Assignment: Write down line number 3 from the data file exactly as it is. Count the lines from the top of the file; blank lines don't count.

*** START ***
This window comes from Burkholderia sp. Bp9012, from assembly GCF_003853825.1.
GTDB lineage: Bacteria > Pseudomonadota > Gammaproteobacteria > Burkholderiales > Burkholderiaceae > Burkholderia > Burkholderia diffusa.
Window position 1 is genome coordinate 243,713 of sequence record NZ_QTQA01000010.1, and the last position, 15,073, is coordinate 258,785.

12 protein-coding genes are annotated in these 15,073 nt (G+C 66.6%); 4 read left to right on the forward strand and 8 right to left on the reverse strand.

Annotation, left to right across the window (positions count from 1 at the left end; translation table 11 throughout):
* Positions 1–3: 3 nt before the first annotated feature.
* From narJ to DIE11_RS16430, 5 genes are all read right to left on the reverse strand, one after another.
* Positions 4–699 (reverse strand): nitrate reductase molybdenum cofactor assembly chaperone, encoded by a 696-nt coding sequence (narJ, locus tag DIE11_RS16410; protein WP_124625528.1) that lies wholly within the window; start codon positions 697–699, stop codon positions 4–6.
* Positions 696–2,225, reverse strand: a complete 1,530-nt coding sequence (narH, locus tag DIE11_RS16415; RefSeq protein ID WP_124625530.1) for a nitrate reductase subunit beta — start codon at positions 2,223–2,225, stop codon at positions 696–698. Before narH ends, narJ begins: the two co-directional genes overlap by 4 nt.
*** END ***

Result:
Window position 1 is genome coordinate 243,713 of sequence record NZ_QTQA01000010.1, and the last position, 15,073, is coordinate 258,785.